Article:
The American Equatorial and Phoenix Islands
Background

The Phoenix Islands group in the mid-1930s was uninhabited. Consisting of the islands of Canton, Enderbury, Phoenix, Birnie, McKean, Garner, Hull, Sydney and the Carondelet Reef, they are now referred to as: Kanton or Canton, Enderbury, Phoenix, Birnie, Orona, Nikumaroro, Manra, and Carondelet Reef, and are part of the nation of Kiritbati. Geographically, these islands straddle the dry/wet boundary of rainfall located near the equator, so some islands appear to be lush with vegetation, whereas others hardly have any groundcover at all.

By the late 1920s, the US and British governments independently were considering many of the mid-Pacific islands as possible stepping stones for commercial, and possibly military, purposes. With Pan American Airways undertaking cross-Pacific air travel and mail service in 1935, more serious consideration by various parties began. Probably spurred by the president of PAA, Juan Trippe, the US Navy began to consider occupying many of the mid-Pacific Islands by the end of 1934, as PAA needed stops from Honolulu if it was to seriously garner the American /Australian/ New Zealand air mail routes it was coveting. PAA managed to sign a contract with New Zealand for air mail services, despite not having plane equipment available. There was just one problem with that contract: New Zealand wanted reciprocal rights for British airlines to land in the US, as they were most interested in connections to Canada. Clearly, Hawaii was a necessary key to any cross-Pacific air routes, but the US government was adamant that no foreign government be allowed to land any planes in Hawaii, due to the large military bases located there.

Based upon national security reasons, the US government blocked any attempts by Great Britain for reciprocal landing rights. Britain, of course, resented this, and attempted to leverage the US into ceding landing rights in Hawaii. Having already gained sovereignty over most of the islands between Hawaii and the Australian region, Britain began to gather in any other islands that it possibly could claim rights to. If Britain could claim an island essential for PAA to stop at while en route to New Zealand, perhaps that could convince the US to cede reciprocal landing rights in Hawaii. Similarly, the US began the same practice of claiming islands, as utilization of islands by PAA could also be used militarily, if necessary, as advance bases for Hawaii. Thus, the great island grab race was on.1

The Sovereignty Cruises

In March, 1935, the Bureau of Air Commerce, under the Department of Commerce, began formally colonizing the islands of Baker, Howland, and Jarvis. The administrator of this project was William Miller of the BAC, with help from the US Coast Guard to ferry supplies and provisions to the islands from Hawaii. The first colonists were US Army soldiers, appropriately renouncing their commissions to become civilians. However, great discord arose among each of the islands’ four colonists, and it was decided that better suited individuals could be found from the Kamehameha School in Honolulu, devoted solely to teaching Hawaiian natives. The thought at the time was that Hawaiian natives could handle the harsh environments and isolation, as reprovisioning cruises were every 3 months or so. There was no radio communication between the islands and Hawaii, raising concerns about health emergencies, etc. The colonists were instructed in taking meteorological and tidal observations, and in keeping a diary of daily events. (Many of these diaries still exist, and are fascinating to read.) Meanwhile, the meteorological observations were forwarded to the Department of Agriculture and to Pan American Airways. Preliminary surveys of the islands indicate that Jarvis was the best suited for runways.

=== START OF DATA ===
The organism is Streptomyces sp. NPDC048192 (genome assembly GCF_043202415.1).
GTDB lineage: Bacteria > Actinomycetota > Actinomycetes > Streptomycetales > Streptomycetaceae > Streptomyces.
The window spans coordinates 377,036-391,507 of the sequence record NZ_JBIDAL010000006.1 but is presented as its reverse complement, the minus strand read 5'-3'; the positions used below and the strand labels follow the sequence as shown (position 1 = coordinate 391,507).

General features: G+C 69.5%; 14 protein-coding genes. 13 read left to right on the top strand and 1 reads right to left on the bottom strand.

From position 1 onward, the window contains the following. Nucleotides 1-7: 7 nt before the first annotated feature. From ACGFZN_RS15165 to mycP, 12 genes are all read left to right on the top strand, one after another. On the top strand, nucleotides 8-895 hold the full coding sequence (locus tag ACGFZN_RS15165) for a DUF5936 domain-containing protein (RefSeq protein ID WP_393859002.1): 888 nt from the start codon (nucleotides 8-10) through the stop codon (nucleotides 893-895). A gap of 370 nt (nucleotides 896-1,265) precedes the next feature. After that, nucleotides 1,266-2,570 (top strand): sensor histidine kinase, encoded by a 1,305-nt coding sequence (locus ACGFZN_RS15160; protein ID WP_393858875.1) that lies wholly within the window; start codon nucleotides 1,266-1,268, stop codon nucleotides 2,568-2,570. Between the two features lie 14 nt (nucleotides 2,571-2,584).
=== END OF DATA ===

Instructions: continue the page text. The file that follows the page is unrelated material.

In March, 1936, an abrupt removal of the colonists from the islands was undertaken. Behind the scenes, an interdepartmental fight was goin on between the Department of Commerce and Interior. FDR finally decided the dispute in favor of Interior, and signed a proclamation of sovereignty on May 13, delegating administration to the Department of Interior. The Division of Territories and Island Possessions, headed by Dr. Ernest Gruening, sought out Richard Black, who served Admiral Byrd in Antarctica, to be the administrator of the Equatorial Islands, and would be based in Honolulu. The recolonization of the island began in June, 1936, but neither Miller nor Black was available to oversee the landing of men and supplies from the US Coast Guard ships. Miller was temporarily assigned to the Department of Interior to train Black, and both served on the next cruise for reprovisioning. After this cruise, Miller went back to the Bureau of Air Commerce, and Black took over. By this time, Chinese radio operators were added to each island, so that daily communication of weather and health issues could be handled. When Black took over, he was still considering Jarvis as the prime island for construction of runways. It wasn’t until Earhart discussed Howland with William Miller as a possible landing site that Howland became the primary site. With prodding from Earhart and Miller, FDR approved a Works Project Administration effort for building the runways on Howland, early in 1937. To date, no airplane has ever landed on Howland, although Baker supported landing operations during World War II.

The Equatorial Islands were continuously inhabited until February, 1942, when evacuations were undertaken due to bombing of Howland by the Japanese in December, 1941. Two colonists died in service: one in 1938 due to a ruptured appendix; the other of wounds suffered during the bombing of Howland.

The Gilbert and Ellice Islands, thickly inhabited, were administered by Great Britain through the Western Pacific High Commission. A serious overpopulation problem prompted consideration of moving individuals to the Phoenix Islands. Along with the aeronautical pressures, surveys of the Phoenix Islands were conducted by H.M.S. Wellington in August, 1935,2 which resulted in the first modern, if not terribly accurate, map of the atoll. The cruiser H.M.S. Leith visited the Phoenix Islands in February, 1937, placing placards on all of the islands stating the island was in possession of HM King George VI, and hoisting the Union Jack. Based upon the ship logs, the individual visits lasted approximately one hour or less.

The Battle of Canton Island

On June 8, 1937, a total eclipse of the sun was expected to cross the mid-Pacific, and the Phoenix Islands appeared to be well situated for viewing. Independently, a joint US Navy/National Geographic and a British scientific team planned on setting up equipment on either Enderbury or Canton Islands. The US team, staging out of Honolulu, left on May 6 aboard the USS Avocet, a seaplane tender, headed to Enderbury. Based upon advice from the US State Department, no notification was provided to Great Britain about this visit, as it would add credence to their possible claim of sovereignty.